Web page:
# [gmx-users] Rerefence on Berendsen vs Nose-Hoover

John D. Chodera jchodera at gmail.com
Mon Oct 15 22:50:48 CEST 2007

Hi Jochen,

I think the paper you are referring to is this one, commonly cited on
the AMBER mailing list and by others in support of the idea that
there is little difference between Berendsen and Nose-Hoover:

* T. Morishita. Fluctuation formulas in molecular-dynamics
simulations with the weak coupling heat bath. J. Chem. Phys., 113(8):
2976, 2000.

However, this paper actually concludes the opposite:

"The present study shows that the WC thermostat does not produce the
canonical ensemble but another ensemble."

The paper demonstrates that, in the limit as the coupling time \tau -
> 0, the isokinetic ensemble is produced, while in the limit that
\tau -> \infinity, the microcanonical ensemble is produced.

For expectations involving only coordinates (and not momenta), the
agreement with the canonical ensemble is achieved only if terms on
the order of 1/N are neglected -- which is precisely the rate at
which all ensembles become equivalent, the "thermodynamic limit".  In
other words, if your system is big enough to reach the "thermodynamic
limit" (and who knows how big that is?) then you are just as well off
using *any* ensemble -- NVE, NPT, NPH, NVT -- it doesn't matter anymore.

Allen and Tildesley, for example, states on the difference between
ensembles: "the small relative magnitude of the correction term can
be seen explicitly: it decreases as O(N^-1)." (pg. 45 in my edition)

So only in the thermodynamic limit will there be correspondence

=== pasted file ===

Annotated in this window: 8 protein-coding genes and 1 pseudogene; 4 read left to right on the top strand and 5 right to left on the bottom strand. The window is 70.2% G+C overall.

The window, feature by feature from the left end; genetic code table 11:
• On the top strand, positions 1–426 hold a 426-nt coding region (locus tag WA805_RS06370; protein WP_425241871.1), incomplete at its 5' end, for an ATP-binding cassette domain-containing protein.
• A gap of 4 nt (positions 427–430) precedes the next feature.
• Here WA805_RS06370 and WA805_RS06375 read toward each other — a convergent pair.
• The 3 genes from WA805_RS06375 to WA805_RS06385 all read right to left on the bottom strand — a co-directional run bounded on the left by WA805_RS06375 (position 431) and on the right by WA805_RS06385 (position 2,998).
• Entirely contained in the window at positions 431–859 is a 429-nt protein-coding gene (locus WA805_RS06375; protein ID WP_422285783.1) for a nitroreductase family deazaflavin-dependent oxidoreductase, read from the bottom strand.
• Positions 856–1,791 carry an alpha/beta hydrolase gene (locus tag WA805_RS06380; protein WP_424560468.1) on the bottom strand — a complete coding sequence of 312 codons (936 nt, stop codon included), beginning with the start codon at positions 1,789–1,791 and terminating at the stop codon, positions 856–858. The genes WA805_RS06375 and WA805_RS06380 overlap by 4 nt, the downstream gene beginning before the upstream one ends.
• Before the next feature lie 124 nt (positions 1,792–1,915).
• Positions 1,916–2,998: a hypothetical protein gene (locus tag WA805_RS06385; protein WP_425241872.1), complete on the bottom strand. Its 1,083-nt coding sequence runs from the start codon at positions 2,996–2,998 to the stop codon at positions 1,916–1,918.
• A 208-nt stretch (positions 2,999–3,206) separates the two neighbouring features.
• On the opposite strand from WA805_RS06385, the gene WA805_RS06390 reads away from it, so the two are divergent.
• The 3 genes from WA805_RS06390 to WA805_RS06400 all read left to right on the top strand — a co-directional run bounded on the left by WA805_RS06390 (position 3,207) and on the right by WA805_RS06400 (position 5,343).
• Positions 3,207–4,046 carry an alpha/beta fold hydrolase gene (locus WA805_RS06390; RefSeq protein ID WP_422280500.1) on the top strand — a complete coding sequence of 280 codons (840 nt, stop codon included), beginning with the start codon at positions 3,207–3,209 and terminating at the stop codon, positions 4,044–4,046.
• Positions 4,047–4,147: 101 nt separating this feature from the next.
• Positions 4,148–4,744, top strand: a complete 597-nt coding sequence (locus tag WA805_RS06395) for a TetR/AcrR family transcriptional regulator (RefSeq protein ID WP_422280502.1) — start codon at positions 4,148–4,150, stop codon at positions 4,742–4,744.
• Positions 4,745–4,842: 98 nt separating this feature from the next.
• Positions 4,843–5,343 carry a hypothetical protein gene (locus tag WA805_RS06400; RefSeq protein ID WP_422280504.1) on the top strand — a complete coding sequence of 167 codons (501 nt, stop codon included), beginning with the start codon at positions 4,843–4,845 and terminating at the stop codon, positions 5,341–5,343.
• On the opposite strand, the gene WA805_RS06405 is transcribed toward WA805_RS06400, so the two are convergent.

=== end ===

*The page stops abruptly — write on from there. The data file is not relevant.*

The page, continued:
between Berendsen and Nose-Hoover ensembles for properties dependent
on the configuration space distribution.  Whether your system is
large enough to have reached this limit is something that you will
have to establish for yourself.

However, if you are interested in kinetic properties and make use of
the Berendsen weak-coupling algorithm, you will likely want to
investigate whether there is any \tau dependence in your computed
properties or observed behavior, since the width of the kinetic
energy distribution is a strong function of \tau.

Cheers,

- John

--
Dr. John D. Chodera <jchodera at gmail.com>      | Mobile    : 415.867.7384
Postdoctoral researcher, Pande lab            | Lab phone : 650.723.1097
Department of Chemistry, Stanford University  | Lab fax   : 650.724.4021
http://www.dillgroup.ucsf.edu/~jchodera
>
> Date: Mon, 15 Oct 2007 15:37:40 +0200
> From: Jochen Hub <jhub at gwdg.de>
> Subject:
> To: Discussion list for GROMACS users <gmx-users at gromacs.org>
> Message-ID: <47136D24.8070103 at gwdg.de>
> Content-Type: text/plain; charset=ISO-8859-1; format=flowed
>
> Hi,
>
> I think there is a paper around which says that for parcticle purposes
> it hardly matters whether one uses Berendsen or Nose-Hoover T-
> coupling.
> Does anyone remember the reference?
>
> Jochen
>
> --
> ************************************************
> Jochen Hub
> Max Planck Institute for Biophysical Chemistry
> Computational biomolecular dynamics group
> Am Fassberg 11
> D-37077 Goettingen, Germany
> Email: jhub[at]gwdg.de
> ************************************************
>
>